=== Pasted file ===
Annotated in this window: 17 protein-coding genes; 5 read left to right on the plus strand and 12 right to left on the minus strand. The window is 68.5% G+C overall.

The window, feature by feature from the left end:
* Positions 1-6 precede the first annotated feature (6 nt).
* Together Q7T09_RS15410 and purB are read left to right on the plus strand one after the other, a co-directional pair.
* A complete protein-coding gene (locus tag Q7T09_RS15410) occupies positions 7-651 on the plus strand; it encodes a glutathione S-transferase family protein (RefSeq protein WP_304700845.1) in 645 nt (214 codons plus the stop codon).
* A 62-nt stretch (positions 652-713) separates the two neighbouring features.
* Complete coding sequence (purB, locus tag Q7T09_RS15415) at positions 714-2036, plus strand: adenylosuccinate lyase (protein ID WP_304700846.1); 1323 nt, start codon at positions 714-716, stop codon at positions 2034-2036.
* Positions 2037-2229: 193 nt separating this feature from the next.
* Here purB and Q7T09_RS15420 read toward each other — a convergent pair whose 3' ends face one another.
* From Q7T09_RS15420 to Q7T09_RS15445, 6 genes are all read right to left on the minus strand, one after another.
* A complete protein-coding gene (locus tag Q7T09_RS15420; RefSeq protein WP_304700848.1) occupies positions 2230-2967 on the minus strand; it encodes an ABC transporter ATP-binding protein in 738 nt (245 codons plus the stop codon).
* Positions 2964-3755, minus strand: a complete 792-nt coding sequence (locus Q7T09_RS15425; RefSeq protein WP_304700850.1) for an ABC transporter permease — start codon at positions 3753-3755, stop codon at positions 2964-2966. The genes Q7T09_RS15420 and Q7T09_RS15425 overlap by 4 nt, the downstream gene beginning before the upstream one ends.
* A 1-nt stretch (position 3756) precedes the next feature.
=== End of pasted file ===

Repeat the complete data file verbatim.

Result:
Annotated in this window: 17 protein-coding genes; 5 read left to right on the plus strand and 12 right to left on the minus strand. The window is 68.5% G+C overall.

The window, feature by feature from the left end:
* Positions 1-6 precede the first annotated feature (6 nt).
* Together Q7T09_RS15410 and purB are read left to right on the plus strand one after the other, a co-directional pair.
* A complete protein-coding gene (locus tag Q7T09_RS15410) occupies positions 7-651 on the plus strand; it encodes a glutathione S-transferase family protein (RefSeq protein WP_304700845.1) in 645 nt (214 codons plus the stop codon).
* A 62-nt stretch (positions 652-713) separates the two neighbouring features.
* Complete coding sequence (purB, locus tag Q7T09_RS15415) at positions 714-2036, plus strand: adenylosuccinate lyase (protein ID WP_304700846.1); 1323 nt, start codon at positions 714-716, stop codon at positions 2034-2036.
* Positions 2037-2229: 193 nt separating this feature from the next.
* Here purB and Q7T09_RS15420 read toward each other — a convergent pair whose 3' ends face one another.
* From Q7T09_RS15420 to Q7T09_RS15445, 6 genes are all read right to left on the minus strand, one after another.
* A complete protein-coding gene (locus tag Q7T09_RS15420; RefSeq protein WP_304700848.1) occupies positions 2230-2967 on the minus strand; it encodes an ABC transporter ATP-binding protein in 738 nt (245 codons plus the stop codon).
* Positions 2964-3755, minus strand: a complete 792-nt coding sequence (locus Q7T09_RS15425; RefSeq protein WP_304700850.1) for an ABC transporter permease — start codon at positions 3753-3755, stop codon at positions 2964-2966. The genes Q7T09_RS15420 and Q7T09_RS15425 overlap by 4 nt, the downstream gene beginning before the upstream one ends.
* A 1-nt stretch (position 3756) precedes the next feature.